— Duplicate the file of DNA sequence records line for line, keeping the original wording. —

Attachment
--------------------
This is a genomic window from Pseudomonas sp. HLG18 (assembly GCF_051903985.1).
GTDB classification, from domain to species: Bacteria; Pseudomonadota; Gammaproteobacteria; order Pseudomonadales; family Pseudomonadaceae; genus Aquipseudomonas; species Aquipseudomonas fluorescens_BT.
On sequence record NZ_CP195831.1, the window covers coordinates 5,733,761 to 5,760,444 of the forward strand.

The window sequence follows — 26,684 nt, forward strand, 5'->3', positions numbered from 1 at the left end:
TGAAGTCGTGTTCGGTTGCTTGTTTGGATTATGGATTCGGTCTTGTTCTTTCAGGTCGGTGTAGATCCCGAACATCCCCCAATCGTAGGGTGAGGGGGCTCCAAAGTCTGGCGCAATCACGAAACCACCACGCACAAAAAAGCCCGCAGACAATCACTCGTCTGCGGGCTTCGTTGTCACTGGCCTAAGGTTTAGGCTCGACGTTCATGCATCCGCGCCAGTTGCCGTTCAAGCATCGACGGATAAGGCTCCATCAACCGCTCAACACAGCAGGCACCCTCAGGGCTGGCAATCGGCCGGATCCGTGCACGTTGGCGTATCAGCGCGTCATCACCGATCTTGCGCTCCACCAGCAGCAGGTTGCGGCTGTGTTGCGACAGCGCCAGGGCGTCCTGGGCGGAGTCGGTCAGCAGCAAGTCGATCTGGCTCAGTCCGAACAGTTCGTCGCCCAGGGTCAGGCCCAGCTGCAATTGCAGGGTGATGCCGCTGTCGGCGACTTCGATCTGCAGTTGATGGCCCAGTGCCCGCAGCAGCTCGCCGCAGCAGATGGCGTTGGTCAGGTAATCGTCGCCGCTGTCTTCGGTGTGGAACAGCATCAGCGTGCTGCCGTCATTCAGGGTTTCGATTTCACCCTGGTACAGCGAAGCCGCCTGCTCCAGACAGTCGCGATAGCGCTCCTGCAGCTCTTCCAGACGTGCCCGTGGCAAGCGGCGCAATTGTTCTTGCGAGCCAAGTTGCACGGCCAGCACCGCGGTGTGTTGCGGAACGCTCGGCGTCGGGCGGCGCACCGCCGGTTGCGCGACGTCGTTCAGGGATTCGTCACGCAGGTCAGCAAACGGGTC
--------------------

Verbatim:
This is a genomic window from Pseudomonas sp. HLG18 (assembly GCF_051903985.1).
GTDB classification, from domain to species: Bacteria; Pseudomonadota; Gammaproteobacteria; order Pseudomonadales; family Pseudomonadaceae; genus Aquipseudomonas; species Aquipseudomonas fluorescens_BT.
On sequence record NZ_CP195831.1, the window covers coordinates 5,733,761 to 5,760,444 of the forward strand.

The window sequence follows — 26,684 nt, forward strand, 5'->3', positions numbered from 1 at the left end:
TGAAGTCGTGTTCGGTTGCTTGTTTGGATTATGGATTCGGTCTTGTTCTTTCAGGTCGGTGTAGATCCCGAACATCCCCCAATCGTAGGGTGAGGGGGCTCCAAAGTCTGGCGCAATCACGAAACCACCACGCACAAAAAAGCCCGCAGACAATCACTCGTCTGCGGGCTTCGTTGTCACTGGCCTAAGGTTTAGGCTCGACGTTCATGCATCCGCGCCAGTTGCCGTTCAAGCATCGACGGATAAGGCTCCATCAACCGCTCAACACAGCAGGCACCCTCAGGGCTGGCAATCGGCCGGATCCGTGCACGTTGGCGTATCAGCGCGTCATCACCGATCTTGCGCTCCACCAGCAGCAGGTTGCGGCTGTGTTGCGACAGCGCCAGGGCGTCCTGGGCGGAGTCGGTCAGCAGCAAGTCGATCTGGCTCAGTCCGAACAGTTCGTCGCCCAGGGTCAGGCCCAGCTGCAATTGCAGGGTGATGCCGCTGTCGGCGACTTCGATCTGCAGTTGATGGCCCAGTGCCCGCAGCAGCTCGCCGCAGCAGATGGCGTTGGTCAGGTAATCGTCGCCGCTGTCTTCGGTGTGGAACAGCATCAGCGTGCTGCCGTCATTCAGGGTTTCGATTTCACCCTGGTACAGCGAAGCCGCCTGCTCCAGACAGTCGCGATAGCGCTCCTGCAGCTCTTCCAGACGTGCCCGTGGCAAGCGGCGCAATTGTTCTTGCGAGCCAAGTTGCACGGCCAGCACCGCGGTGTGTTGCGGAACGCTCGGCGTCGGGCGGCGCACCGCCGGTTGCGCGACGTCGTTCAGGGATTCGTCACGCAGGTCAGCAAACGGGTC